Emmy-winning actress Mary Tyler Moore, who brightened television screens as the perky suburban housewife on The Dick Van Dyke Show and then as a fledgling feminist on The Mary Tyler Moore Show, has died at the age of 80, a representative said.
Moore died in the company of friends and her husband Dr S Robert Levine, representative Mara Buxbaum said in a statement.
“A groundbreaking actress, producer, and passionate advocate for the Juvenile Diabetes Research Foundation, Mary will be remembered as a fearless visionary who turned the world on with her smile,” Buxbaum’s statement said.
According to reports, the actress had been taken to hospital following complications from Type 1 Diabetes, which she’d battled since she was 33. Her death was caused by cardiopulmonary arrest after she had contracted pneumonia, her family said.
A Hollywood veteran of over 50 years, Moore was best known for her delightful beret-tossing turn on the ’70s hit sitcom The Mary Tyler Moore Show, a television staple in Australian households.
Created by James L Brooks and Allan Burns, it starred Moore as single 30-year-old Mary Richards, an independent and tough but vulnerable producer at a Milwaukee TV news room.
The role – groundbreaking for TV, in that it focused on an unapologetically non-married career woman – earned Moore three Emmys and a Golden Globe, while the series also picked up a Peabody Award in 1977 for its “sympathetic portrayal of a career woman in today’s changing society”.
Among its plotlines over its 7-season run were an episode where Richards demanded equal pay to her male co-workers, and another where she went on the pill.
The show’s feminist impact – long lauded by the likes of Tina Fey, who’s said the series was the biggest influence on her own Emmy winner 30 Rock – continued behind-the-scenes.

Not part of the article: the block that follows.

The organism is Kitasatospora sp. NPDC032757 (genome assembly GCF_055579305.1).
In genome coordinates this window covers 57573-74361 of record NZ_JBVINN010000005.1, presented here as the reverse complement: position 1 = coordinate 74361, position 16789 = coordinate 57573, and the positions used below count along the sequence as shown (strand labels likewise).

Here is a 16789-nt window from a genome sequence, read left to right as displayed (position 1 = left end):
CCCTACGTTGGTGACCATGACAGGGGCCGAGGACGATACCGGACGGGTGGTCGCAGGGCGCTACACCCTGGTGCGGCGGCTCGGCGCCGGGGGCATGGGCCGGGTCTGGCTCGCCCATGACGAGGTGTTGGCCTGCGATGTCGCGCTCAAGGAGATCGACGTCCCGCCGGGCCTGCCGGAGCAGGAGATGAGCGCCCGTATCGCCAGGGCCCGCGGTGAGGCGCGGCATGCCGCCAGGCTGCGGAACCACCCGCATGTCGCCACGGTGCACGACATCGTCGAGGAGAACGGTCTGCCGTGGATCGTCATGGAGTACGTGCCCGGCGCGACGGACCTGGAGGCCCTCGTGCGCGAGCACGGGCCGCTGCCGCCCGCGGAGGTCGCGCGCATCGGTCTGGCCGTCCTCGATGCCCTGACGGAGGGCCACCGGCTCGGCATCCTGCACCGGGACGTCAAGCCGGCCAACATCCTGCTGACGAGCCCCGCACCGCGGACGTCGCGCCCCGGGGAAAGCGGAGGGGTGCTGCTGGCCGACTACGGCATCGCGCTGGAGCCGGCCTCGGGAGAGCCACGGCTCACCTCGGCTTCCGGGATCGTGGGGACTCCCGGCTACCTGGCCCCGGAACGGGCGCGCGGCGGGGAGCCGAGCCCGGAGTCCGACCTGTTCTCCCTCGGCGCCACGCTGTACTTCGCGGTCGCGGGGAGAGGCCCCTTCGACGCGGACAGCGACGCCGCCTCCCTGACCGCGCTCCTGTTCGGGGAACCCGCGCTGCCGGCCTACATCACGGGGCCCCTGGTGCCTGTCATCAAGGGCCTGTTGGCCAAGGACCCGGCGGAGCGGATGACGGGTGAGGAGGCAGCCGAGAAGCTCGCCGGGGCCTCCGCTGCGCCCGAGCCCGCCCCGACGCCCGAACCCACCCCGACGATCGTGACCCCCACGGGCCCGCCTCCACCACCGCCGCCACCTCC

Produced by Moore’s own production company MTM Enterprises, the series was among the first to up the number of women in the writer’s room. According to the 2013 book Mary and Lou and Rhoda and Ted: And All the Brilliant Minds Who Made The Mary Tyler Moore Show a Classic, by 1973, “23 out of 75 writers on the show were women, which was revolutionary at the time”.
Moore was also nominated for a Best Actress Academy Award for her performance in 1980’s Ordinary People, the directorial debut of Robert Redford, where she played a mother struggling to cope with the death of a teenage son and her grieving family. The film was released just weeks before Moore’s own son Richard died from an accidental gunshot wound, aged 24.
A regular on the stage, Moore also picked up a special Tony Award that same year for her work in a gender-flipped version of British writer Brian Clark’s euthanasia play, Whose Life Is It Anyway?.
In recent years, she had made cameo appearances in sitcoms including That 70s Show and Hot In Cleveland, alongside her old Mary Tyler Moore Show castmate Betty White.
Celebrities including Ellen DeGeneres, Stephen Fry and Ben Stiller, her co-star on David O. Russell’s 1996 comedy Flirting With Disaster, were among those leading tributes to the late actress on Twitter today.
– with Reuters